As it is, I confront my health every day. Will I have a terrible headache? Do I have the familiar seizure onset symptoms, or “aura”? Does my left foot tremor when I set it down to take a step, signaling that fatigue will be problem? Does my head float, seemingly detached from my body?

I wrote a blog post recently addressing the “you might as well” sentiment: you have brain cancer, have some ice cream, you might as well. In that post I resisted the idea that serious illness affords an anything goes attitude. Paradoxically, perhaps, I suggest that the opposite is true: serious illness demands more rigor and discipline.

I rewrite my to-do list weekly, and I am happy to report, that list continues to fill with conferences, speaking, invited guest blog posts, and advocacy events. There is so much I have yet to accomplish: the book that is sitting incomplete on my laptop’s desktop, the three draft academic philosophy papers that need a little more attention before they are ready for submission, and the reformatting of my CV to seek more opportunities to tell my story.

My boys deserve the most able bodied dad they can get before his body falters and fails. Whitney deserves the maintenance of my health for as long as I can sustain before her spouse and care partner roles continue to bleed together.

What if the most punk rock thing I can do is get a good night’s sleep? What if rebellion in the face of illness is to decrease or eliminate those extra glasses of wine? What if my greatest act of resistance to terrible disease is prioritizing health?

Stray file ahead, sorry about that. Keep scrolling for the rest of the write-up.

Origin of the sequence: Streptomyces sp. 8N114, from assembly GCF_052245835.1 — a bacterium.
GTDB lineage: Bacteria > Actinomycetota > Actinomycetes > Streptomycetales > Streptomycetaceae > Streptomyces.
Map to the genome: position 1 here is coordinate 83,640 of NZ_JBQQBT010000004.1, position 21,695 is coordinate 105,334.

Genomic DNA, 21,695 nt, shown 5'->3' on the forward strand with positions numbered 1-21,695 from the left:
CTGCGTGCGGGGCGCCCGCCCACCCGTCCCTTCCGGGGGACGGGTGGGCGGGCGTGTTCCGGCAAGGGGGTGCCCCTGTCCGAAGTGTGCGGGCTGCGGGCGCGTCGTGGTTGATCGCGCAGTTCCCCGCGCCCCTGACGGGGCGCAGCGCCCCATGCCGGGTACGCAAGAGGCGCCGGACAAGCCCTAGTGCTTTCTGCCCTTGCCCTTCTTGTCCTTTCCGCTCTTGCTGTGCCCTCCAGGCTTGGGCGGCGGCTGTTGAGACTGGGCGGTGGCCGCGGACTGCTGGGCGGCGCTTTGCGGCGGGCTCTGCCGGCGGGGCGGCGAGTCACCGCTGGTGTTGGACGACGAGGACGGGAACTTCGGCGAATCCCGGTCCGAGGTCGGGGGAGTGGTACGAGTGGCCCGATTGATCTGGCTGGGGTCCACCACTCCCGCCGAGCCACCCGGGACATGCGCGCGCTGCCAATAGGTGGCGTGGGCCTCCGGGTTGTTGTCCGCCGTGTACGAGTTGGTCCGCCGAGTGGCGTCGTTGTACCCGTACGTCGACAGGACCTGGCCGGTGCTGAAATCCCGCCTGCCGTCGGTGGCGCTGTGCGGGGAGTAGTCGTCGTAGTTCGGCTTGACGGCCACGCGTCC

Health, as resistance.

What if that’s how I take life as it is and make it more life as it should be? What compassionate actions might you take? What gap between “is” and “should be” will you close? What is your greatest act of resistance?


Shem, S. (2002). Fiction as resistance. Annals of Internal Medicine, 137(11), 934-937.

Unraveled

“I think this is the winter everything unraveled.”

 

I sent this text to my spouse, early Sunday morning, February 2019, calculating battery time remaining on our family iPad, as the kids huddled on our bed, while the neighborhood lie dormant with a power outage. Thick February skies quieted our home, and a drizzle of late winter rain needled dry, fallen leaves as they leapt from brown grass, animated by gusts of wind.

I took my usual position, leaning against the kitchen counter, near the coffee maker (currently, useless), and I scrolled my Twitter timeline. Social media is one of a few avenues for my peer engagement. My driving restrictions limit my time outside the home, and so, my adult interactions. My spouse and I desire, naively, for ourselves, parts of the lives each other leads. She prefers to stay home with house chores and our kids. I prefer to be in the world of work and errands, engaging peers and colleagues.

Or so each of us thinks, anyway.

The grass-is-greener phenomenon describes our envy. I suspect many working parents or guardians, with an at-home partner, relate to these emotions. We sell short the feelings of our partners when we project our idealized circumstances onto the other, “if I were in your shoes…” This tendency to imagine the best case scenario and fault our partners for either complaining about, or failing to recognize, the privileged position in which they hold, may be explained by a failure to listen closely. The daily texts, abbreviated and curt phone calls, the end of day exasperation, sighs heavy with frustration, and hyperbolic complaints (“I just can’t do this anymore”) indicate that we feel our voices are not recognized; that we do not feel heard. Quieted.